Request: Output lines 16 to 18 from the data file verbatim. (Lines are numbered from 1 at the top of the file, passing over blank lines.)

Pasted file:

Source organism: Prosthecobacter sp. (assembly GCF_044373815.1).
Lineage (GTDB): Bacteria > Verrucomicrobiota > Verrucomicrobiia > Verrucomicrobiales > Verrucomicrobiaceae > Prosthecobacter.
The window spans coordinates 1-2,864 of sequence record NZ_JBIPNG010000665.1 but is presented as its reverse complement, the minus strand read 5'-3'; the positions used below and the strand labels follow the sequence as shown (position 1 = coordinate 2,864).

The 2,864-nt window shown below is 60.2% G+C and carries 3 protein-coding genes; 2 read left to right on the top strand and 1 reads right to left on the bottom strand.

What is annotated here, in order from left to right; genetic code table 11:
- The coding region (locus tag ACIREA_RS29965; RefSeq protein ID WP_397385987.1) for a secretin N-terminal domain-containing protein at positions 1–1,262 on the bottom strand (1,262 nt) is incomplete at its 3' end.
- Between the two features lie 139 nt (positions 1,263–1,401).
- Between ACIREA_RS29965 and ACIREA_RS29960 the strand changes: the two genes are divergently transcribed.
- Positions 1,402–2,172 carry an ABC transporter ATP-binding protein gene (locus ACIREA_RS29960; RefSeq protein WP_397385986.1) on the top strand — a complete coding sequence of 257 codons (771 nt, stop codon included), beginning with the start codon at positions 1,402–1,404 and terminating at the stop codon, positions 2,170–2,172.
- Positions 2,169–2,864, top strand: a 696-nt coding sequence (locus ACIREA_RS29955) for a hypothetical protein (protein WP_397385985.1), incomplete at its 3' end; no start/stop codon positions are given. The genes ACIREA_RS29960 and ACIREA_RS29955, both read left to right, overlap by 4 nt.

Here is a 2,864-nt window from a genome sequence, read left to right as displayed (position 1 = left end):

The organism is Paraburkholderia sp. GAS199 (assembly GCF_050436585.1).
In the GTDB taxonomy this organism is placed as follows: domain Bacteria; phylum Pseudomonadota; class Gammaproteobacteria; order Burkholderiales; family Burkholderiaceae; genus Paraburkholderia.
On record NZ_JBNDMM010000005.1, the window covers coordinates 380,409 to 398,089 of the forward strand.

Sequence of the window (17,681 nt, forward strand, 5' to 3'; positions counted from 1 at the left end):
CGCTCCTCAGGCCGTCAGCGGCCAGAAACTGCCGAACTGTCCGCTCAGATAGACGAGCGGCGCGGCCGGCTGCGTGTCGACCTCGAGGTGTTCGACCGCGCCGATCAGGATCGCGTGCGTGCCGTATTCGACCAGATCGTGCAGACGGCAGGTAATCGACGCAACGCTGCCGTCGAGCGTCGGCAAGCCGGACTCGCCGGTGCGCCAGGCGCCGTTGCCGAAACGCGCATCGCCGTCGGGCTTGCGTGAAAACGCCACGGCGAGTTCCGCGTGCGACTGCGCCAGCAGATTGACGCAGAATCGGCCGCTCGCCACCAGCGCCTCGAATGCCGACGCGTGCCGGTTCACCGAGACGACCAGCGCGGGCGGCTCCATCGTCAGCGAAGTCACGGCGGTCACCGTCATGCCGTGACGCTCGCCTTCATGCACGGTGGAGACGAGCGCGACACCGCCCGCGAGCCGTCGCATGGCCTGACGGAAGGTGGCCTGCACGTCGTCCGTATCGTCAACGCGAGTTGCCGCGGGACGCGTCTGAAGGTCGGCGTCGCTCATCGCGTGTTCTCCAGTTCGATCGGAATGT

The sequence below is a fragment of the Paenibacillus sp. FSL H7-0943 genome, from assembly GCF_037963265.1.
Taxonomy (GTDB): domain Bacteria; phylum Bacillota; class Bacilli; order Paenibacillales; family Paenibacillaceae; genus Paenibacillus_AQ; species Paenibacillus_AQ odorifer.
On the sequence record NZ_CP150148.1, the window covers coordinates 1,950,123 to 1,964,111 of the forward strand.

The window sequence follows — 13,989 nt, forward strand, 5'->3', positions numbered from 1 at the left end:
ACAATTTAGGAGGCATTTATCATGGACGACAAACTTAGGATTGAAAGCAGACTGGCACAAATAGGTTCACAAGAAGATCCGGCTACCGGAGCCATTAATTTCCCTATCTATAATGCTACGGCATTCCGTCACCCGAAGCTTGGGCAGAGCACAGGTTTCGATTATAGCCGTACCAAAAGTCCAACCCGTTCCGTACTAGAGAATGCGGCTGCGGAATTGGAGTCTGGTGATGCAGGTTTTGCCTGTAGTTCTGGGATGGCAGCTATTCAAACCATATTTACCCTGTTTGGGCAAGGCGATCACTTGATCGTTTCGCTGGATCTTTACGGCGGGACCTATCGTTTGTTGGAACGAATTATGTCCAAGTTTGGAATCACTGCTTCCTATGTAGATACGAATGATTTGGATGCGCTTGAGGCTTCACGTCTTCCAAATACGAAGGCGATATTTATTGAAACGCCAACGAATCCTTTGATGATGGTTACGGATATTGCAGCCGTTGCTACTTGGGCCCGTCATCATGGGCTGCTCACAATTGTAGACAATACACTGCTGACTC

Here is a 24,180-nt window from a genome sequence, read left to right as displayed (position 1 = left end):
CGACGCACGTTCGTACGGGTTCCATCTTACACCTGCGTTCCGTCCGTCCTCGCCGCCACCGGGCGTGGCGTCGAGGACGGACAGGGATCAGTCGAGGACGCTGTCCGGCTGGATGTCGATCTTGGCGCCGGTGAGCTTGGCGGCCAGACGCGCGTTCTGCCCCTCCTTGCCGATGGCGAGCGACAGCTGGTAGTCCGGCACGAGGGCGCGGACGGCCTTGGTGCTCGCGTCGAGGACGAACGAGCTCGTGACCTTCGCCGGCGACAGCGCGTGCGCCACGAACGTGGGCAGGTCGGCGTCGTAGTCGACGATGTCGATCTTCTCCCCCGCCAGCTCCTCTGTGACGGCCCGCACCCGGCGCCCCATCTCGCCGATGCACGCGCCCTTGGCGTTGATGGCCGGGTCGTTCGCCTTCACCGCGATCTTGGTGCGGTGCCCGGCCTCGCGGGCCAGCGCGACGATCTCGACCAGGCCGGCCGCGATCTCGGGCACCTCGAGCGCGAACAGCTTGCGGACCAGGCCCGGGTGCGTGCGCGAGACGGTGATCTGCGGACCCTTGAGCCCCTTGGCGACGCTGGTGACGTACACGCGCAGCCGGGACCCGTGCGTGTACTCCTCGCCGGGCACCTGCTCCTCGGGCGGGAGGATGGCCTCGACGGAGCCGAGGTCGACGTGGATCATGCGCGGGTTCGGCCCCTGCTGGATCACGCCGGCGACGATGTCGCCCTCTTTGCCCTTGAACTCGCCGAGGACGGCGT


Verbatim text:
CGCTCCTCAGGCCGTCAGCGGCCAGAAACTGCCGAACTGTCCGCTCAGATAGACGAGCGGCGCGGCCGGCTGCGTGTCGACCTCGAGGTGTTCGACCGCGCCGATCAGGATCGCGTGCGTGCCGTATTCGACCAGATCGTGCAGACGGCAGGTAATCGACGCAACGCTGCCGTCGAGCGTCGGCAAGCCGGACTCGCCGGTGCGCCAGGCGCCGTTGCCGAAACGCGCATCGCCGTCGGGCTTGCGTGAAAACGCCACGGCGAGTTCCGCGTGCGACTGCGCCAGCAGATTGACGCAGAATCGGCCGCTCGCCACCAGCGCCTCGAATGCCGACGCGTGCCGGTTCACCGAGACGACCAGCGCGGGCGGCTCCATCGTCAGCGAAGTCACGGCGGTCACCGTCATGCCGTGACGCTCGCCTTCATGCACGGTGGAGACGAGCGCGACACCGCCCGCGAGCCGTCGCATGGCCTGACGGAAGGTGGCCTGCACGTCGTCCGTATCGTCAACGCGAGTTGCCGCGGGACGCGTCTGAAGGTCGGCGTCGCTCATCGCGTGTTCTCCAGTTCGATCGGAATGT

The sequence below is a fragment of the Paenibacillus sp. FSL H7-0943 genome, from assembly GCF_037963265.1.
Taxonomy (GTDB): domain Bacteria; phylum Bacillota; class Bacilli; order Paenibacillales; family Paenibacillaceae; genus Paenibacillus_AQ; species Paenibacillus_AQ odorifer.